School announces survey results on cyberbullying
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School announces survey results on cyberbullying
  • Wee So-yeon
  • 승인 2019.05.27 18:04
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The results of the 2018 student cyberbullying survey have been announced with an analysis report titled “The influence of cyberbullying victimization regarding one’s shame and social interaction anxiety.” The survey was conducted online via Google Survey from last Dec. 20 to 28 by Student Counseling to understand the types and the harmful effects of cyberbullying. With 1,048 students having participated voluntarily, the survey results became the basis of the report which focused mainly on understanding the psychological and behavioral maladjustment of the victims after experiencing cyberbullying.

According to the survey results, verbal abuse was the most frequent type of violence with 47.5 percent of students responding to have experienced it. Sexual abuse was the second most frequent type recording 32.3 percent and was followed by flaming, which is a hostile online interaction with anonymous users such as sending insulting messages, recording 14.7 percent. 10.2 percent of students responded to have suffered defamation and 6.5 percent have experienced being excluded such as being rejected in chat rooms or on other social media.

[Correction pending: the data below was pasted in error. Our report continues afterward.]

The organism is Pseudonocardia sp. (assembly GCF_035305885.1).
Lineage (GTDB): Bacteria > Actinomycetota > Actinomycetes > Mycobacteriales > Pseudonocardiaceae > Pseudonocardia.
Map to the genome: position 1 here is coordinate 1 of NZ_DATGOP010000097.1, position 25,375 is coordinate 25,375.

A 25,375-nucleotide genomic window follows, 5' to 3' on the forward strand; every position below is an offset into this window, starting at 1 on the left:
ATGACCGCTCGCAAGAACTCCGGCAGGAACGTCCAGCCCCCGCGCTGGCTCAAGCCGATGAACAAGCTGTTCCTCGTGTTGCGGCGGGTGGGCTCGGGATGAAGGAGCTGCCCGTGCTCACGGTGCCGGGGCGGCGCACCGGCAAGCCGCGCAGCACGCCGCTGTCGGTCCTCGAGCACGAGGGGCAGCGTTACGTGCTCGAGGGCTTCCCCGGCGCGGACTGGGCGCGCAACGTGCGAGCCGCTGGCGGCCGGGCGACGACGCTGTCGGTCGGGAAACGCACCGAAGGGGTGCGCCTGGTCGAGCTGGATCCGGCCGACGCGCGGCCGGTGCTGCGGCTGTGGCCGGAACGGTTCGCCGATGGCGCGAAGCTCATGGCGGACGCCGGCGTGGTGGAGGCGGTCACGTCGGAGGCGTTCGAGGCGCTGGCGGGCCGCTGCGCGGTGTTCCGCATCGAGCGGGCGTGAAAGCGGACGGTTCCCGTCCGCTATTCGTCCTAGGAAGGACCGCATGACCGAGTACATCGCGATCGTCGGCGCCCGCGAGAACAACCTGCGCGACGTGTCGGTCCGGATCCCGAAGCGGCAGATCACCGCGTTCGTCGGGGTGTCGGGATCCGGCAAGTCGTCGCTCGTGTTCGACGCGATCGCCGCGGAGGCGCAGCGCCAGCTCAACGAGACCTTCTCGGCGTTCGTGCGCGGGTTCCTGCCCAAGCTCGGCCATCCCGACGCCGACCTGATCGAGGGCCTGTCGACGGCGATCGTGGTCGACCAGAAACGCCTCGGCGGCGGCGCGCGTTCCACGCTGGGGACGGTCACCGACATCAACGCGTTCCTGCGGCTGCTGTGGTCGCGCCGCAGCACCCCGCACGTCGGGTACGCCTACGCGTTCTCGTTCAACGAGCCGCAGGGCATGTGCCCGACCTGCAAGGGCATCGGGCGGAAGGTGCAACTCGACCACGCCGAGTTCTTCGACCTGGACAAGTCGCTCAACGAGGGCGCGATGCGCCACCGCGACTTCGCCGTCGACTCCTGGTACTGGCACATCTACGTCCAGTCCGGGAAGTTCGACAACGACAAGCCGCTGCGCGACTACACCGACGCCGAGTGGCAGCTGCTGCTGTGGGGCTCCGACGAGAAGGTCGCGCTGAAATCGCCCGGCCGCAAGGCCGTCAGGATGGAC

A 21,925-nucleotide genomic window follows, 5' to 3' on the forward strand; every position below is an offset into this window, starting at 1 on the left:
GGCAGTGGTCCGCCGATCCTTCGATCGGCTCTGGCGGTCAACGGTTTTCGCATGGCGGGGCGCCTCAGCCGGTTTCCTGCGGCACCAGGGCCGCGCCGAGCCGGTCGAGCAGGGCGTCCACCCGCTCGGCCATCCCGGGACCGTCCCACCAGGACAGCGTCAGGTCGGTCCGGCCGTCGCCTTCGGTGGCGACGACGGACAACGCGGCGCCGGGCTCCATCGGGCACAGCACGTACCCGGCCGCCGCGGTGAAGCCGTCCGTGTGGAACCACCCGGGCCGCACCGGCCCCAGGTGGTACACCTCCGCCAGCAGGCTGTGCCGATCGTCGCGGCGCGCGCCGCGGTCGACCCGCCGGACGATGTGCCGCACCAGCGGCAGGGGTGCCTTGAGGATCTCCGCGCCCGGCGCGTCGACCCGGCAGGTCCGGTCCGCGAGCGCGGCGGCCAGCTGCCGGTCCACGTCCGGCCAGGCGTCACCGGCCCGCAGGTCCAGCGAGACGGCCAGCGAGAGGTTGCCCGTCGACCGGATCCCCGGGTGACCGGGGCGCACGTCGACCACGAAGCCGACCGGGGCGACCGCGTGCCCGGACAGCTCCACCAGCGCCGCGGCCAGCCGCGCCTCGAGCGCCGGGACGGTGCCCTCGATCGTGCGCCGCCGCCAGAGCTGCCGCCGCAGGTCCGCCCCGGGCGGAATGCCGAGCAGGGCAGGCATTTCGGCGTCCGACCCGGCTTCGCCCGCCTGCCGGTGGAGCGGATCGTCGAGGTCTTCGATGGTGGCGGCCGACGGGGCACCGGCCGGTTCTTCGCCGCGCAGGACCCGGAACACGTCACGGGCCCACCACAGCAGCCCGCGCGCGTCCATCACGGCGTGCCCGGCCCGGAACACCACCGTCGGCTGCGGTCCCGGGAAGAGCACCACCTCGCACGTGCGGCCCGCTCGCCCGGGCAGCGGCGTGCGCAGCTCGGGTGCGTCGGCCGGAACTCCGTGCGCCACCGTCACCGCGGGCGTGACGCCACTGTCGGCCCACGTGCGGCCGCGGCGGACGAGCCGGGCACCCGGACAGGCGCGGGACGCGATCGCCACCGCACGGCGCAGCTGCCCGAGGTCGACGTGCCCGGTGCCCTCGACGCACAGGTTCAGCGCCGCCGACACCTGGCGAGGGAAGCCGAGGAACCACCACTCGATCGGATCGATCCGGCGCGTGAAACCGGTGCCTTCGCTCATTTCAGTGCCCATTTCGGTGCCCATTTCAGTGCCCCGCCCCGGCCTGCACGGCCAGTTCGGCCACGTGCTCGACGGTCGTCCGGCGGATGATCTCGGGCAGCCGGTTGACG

Regarding the results, a trend report was written by the Student Counseling and was presented in a symposium co-hosted by the Student Counseling and Korean Council for University Education. The report stated that victimization of cyberbullying showed a positive correlation with social interaction anxiety, maladaptive cognitive strategies (self-blaming), internalized shame (emptiness, low self-estimation, self-punishing feelings and more) and anger expression. However, the analysis data showed a negative correlation between the victimizing experience and the adaptive cognitive strategies which is said to be used when an individual observes one’s situation in an objective perspective. Moreover, adaptive cognitive strategies were proved to have a more positive effect in alleviating the internalized shame of the victims than maladaptive cognitive strategies. 

Based on these correlations, Student Counseling concluded the report by mentioning improvements that can be made for the current therapeutic methods used for the victims of cyberbullying. Programs for preventing cyber violence were suggested to include more protective factors which are adaptive cognitive strategies approved to be effective in the analysis. Moreover, schools are expected to offer more programs that will help students overcome their psychological states, building resilience.

If students need any help regarding school violence including cyberbullying, they can first request for help at Human Rights Center. If further help for counseling is needed, Student Counseling will be able to offer appropriate help for the students.


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